Keep your eye on your agenda.
You’ve introduced yourself to a reporter and booked a date for the interview. (Or your public relations counsel has set it up.)
Here’s an essential reminder:
The reporter is not your friend.
You say you once dated the reporter’s cousin. It doesn’t matter.
You attended the same college or were members of the same fraternity or sorority. Who cares?
Your agenda when speaking to the reporter is to forcefully and persuasively present your insights and key messages, representing yourself and your company as authentically and positively as possible.
Your goal is for the journalist to discuss your ideas, and to do so in a favorable light.
The reporter’s agenda is to explore the situation in a way that brings clarity and new information, or, perhaps, a fresh point of view, on a topic vital to their readers.
They will explain why the audience should care about the subject and what they should do about it.
Even though your agendas overlap to a degree, you cannot count on the reporter being receptive to your perspective.
They may be neutral — or even antagonistic.
Consequently, you should prepare for your interview, following these five tips.
- Make a list of THREE important points. Print it in 16 point type.
This is probably a phone or Zoom interview. The reporter cannot see that you have a cheat sheet on your desk to help you remember the main points of what you want to say. The large font makes it easy for you to read your ideas.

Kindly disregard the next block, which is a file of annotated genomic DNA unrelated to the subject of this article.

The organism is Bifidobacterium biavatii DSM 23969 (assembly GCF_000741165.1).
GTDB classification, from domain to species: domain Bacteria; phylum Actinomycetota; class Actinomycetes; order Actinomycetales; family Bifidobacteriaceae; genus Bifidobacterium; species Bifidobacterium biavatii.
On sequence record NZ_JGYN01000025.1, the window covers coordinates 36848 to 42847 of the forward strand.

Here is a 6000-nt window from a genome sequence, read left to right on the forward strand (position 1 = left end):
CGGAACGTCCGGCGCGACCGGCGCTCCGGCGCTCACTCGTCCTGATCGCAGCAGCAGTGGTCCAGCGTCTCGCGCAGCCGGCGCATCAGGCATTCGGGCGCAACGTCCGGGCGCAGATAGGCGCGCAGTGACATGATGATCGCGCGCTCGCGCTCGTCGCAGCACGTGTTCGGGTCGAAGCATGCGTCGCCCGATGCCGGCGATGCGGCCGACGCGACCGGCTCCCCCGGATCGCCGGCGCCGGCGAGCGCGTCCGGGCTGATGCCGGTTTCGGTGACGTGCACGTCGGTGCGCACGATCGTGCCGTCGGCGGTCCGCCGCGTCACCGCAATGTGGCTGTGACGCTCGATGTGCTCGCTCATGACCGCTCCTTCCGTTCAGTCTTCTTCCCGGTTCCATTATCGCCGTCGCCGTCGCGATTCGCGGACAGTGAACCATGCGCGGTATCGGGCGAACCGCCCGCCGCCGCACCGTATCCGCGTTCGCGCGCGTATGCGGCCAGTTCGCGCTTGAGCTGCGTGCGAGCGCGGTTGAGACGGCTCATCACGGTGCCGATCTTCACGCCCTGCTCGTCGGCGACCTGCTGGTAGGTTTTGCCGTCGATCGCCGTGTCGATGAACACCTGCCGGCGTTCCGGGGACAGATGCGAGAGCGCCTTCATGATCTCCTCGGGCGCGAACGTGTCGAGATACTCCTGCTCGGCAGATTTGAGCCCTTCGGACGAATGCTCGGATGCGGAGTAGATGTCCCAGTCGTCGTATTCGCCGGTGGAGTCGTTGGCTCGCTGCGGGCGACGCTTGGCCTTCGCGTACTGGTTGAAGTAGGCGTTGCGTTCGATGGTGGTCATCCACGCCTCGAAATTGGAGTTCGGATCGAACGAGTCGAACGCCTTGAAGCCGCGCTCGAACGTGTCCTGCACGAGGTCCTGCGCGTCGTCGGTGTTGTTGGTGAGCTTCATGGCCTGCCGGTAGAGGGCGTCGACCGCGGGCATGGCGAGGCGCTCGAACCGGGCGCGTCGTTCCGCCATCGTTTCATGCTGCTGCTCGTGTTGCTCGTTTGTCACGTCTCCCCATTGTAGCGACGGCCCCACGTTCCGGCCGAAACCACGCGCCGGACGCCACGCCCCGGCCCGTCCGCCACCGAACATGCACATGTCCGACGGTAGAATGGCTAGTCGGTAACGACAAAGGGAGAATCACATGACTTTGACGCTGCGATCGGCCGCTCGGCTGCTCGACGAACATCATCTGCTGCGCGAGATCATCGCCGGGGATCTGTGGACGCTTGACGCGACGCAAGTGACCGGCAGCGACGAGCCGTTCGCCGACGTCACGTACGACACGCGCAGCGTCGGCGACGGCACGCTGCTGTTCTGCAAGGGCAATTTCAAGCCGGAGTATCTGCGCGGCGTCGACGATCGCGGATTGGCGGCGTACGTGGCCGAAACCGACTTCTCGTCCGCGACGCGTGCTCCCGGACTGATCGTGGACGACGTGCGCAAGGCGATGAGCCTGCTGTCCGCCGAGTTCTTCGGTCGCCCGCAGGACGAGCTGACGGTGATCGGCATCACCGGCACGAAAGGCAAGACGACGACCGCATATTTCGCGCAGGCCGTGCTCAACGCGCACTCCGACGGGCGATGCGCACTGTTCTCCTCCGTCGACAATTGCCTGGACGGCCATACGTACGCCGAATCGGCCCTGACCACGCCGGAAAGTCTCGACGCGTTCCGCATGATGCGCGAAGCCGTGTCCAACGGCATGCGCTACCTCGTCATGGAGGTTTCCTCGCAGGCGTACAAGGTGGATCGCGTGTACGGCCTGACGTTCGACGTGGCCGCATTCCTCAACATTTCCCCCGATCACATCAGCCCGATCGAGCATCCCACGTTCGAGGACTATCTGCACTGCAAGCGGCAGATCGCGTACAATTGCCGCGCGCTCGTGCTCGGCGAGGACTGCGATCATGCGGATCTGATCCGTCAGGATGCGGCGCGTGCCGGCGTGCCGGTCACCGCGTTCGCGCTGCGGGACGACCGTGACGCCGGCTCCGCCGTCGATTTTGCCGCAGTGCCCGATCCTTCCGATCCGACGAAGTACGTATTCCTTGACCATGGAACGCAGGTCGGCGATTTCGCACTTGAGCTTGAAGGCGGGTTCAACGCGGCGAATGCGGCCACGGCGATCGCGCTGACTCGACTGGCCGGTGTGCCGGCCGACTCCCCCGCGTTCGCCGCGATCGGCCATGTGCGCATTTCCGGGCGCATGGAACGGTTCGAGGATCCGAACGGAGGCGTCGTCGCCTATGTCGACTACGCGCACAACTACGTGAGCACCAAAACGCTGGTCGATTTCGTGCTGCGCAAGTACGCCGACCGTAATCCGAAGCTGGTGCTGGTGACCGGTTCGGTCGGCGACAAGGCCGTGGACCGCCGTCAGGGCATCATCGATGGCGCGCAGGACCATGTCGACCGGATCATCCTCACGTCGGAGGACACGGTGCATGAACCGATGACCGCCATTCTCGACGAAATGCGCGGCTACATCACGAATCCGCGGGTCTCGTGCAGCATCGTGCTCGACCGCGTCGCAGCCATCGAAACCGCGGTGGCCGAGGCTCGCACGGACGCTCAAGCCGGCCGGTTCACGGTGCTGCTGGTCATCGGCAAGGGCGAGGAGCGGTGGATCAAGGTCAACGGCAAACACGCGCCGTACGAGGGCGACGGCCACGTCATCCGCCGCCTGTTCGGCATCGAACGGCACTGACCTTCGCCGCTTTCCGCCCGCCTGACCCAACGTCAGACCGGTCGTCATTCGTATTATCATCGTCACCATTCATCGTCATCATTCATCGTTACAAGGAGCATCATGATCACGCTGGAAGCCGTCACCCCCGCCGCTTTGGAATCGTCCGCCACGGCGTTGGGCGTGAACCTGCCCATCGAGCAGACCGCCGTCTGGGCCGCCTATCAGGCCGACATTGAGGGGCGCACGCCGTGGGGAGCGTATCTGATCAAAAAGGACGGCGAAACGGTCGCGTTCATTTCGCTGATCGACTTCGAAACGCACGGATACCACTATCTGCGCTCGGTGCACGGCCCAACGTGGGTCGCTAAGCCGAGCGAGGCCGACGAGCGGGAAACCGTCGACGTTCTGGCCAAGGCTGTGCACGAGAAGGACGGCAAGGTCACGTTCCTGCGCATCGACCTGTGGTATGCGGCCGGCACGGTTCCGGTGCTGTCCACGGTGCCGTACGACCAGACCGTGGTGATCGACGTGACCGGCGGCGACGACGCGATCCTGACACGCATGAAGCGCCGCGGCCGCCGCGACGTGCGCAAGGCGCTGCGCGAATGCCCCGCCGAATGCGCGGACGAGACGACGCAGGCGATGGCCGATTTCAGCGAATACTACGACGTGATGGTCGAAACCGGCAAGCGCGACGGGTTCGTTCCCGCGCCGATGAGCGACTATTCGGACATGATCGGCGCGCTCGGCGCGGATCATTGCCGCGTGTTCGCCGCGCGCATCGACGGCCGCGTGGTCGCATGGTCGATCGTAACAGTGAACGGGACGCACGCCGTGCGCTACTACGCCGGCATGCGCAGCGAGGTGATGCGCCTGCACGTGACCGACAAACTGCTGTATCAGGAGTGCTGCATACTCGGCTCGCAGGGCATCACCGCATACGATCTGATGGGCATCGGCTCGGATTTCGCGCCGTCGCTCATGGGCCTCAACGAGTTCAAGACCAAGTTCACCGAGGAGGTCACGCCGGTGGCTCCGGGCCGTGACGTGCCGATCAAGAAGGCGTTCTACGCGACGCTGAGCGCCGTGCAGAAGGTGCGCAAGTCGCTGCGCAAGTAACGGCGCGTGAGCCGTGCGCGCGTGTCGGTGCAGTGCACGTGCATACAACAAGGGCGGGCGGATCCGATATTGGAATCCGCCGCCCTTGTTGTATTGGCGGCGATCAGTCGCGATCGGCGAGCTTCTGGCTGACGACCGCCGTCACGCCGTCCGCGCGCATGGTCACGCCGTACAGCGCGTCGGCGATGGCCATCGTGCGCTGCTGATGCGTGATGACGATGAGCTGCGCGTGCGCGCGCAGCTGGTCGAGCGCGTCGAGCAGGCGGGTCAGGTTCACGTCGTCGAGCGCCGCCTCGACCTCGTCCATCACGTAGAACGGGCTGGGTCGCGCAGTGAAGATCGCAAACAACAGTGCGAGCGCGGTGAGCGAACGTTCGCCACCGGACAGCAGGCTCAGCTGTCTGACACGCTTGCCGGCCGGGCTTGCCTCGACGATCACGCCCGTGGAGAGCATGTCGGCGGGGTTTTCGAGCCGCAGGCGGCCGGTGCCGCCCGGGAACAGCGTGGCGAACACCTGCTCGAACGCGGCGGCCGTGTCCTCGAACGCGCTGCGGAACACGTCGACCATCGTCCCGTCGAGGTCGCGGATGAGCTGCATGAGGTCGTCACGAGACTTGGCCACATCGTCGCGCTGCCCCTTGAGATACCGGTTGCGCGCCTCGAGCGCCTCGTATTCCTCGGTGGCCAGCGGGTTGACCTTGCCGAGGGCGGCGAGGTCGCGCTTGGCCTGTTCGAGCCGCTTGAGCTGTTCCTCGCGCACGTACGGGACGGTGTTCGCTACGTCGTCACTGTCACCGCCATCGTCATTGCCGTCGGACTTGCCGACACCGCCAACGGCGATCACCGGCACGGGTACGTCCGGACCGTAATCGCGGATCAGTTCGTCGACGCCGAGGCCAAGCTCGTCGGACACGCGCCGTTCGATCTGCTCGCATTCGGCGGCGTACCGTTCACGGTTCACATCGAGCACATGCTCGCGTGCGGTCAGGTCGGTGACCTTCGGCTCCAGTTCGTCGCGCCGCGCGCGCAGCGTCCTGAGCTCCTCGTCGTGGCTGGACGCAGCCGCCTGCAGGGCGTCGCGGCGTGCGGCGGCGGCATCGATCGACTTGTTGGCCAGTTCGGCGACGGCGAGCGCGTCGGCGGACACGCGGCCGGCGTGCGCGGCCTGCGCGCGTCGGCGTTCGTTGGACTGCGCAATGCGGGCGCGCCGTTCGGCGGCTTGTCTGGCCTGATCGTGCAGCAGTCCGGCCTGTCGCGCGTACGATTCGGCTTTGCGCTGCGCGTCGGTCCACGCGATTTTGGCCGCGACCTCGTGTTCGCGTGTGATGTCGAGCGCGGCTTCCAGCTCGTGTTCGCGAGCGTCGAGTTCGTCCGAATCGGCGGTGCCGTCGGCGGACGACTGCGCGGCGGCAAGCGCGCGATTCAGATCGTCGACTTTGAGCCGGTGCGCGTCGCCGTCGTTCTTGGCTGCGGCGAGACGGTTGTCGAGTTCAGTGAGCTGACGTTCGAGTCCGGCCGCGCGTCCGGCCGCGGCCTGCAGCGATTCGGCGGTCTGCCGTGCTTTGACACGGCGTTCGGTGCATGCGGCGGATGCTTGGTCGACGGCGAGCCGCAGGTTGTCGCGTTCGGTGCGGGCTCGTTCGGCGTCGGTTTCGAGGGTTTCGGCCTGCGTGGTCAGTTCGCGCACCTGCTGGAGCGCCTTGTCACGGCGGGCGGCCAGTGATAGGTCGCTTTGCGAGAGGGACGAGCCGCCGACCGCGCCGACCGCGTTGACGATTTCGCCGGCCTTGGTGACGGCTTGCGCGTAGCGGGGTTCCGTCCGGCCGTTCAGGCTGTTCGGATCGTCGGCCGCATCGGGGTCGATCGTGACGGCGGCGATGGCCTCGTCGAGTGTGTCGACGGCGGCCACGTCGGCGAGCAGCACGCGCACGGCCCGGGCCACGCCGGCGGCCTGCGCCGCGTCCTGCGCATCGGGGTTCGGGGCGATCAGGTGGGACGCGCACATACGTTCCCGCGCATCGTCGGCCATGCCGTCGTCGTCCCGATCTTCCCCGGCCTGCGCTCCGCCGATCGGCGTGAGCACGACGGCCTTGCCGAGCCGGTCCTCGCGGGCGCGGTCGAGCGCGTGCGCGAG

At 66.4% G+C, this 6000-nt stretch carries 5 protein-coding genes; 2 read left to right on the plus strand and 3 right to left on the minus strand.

- For each point, create memorable examples. Use the FOUR A’s to keep the reporter’s (and reader’s) interest:
Analogy: Compare your idea to something common: This is like a revolving door. It goes around and around and never arrives anywhere.
Anecdote: Briefly give an example of this insight from experience or project a probable outcome.
Acronym: Give a twist to a familiar acronym; ASAP becomes As Soon As PROFITABLE. Or invent one of your own; state it and follow-up with an explanation. CCW means Clients Can’t Wait.
Alliteration: Every word in a series or phrase starts with the same letter. See what I did with the Four A’s? Analogy, Anecdote, Acronym, Alliteration.
- Answer the difficult question as briefly as possible and stop talking.
Move on to the next topic.
- When a reporter tries to put words in your mouth, close your lips and swallow.
Don’t repeat the words of the question, especially when they are derogatory or inflammatory. Take a breath, then proceed with your answer.
- At the end of the interview, when the reporter asks if there is anything you wish to add, make sure you have covered your THREE messages.
Perhaps you were not able to mention the second one on your list; grab the initiative and talk about it before you wrap up the interview.
If you have already shared your three messages, restate them as a summary of the discussion.
This Month’s Tip
Do not ask for, nor expect to receive, a preview of the article or your quote. How do you like it when a coworker hovers over your shoulder while you compose a report? Instead, team up with the reporter. Perhaps you will say: I know we’ve covered a lot of ground in this conversation, some of which is rather technical. If you have any questions about what we’ve discussed, or would like to review anything with me, I’m happy to help.
Better to ask when the article will be published, so that you can promote it on your social media accounts and include it in your newsletter. Reporters will be happy to learn you will drive your contacts to read it.
Be ready when you call a reporter for your interview. Contact me at Janet@JanetLFalk.com, set an appointment here or call me at 212.677.5770. Let’s practice with two scenarios, one amicable and one hostile. You’ll know how to get your points across when a (not-so) friendly reporter is on the line.
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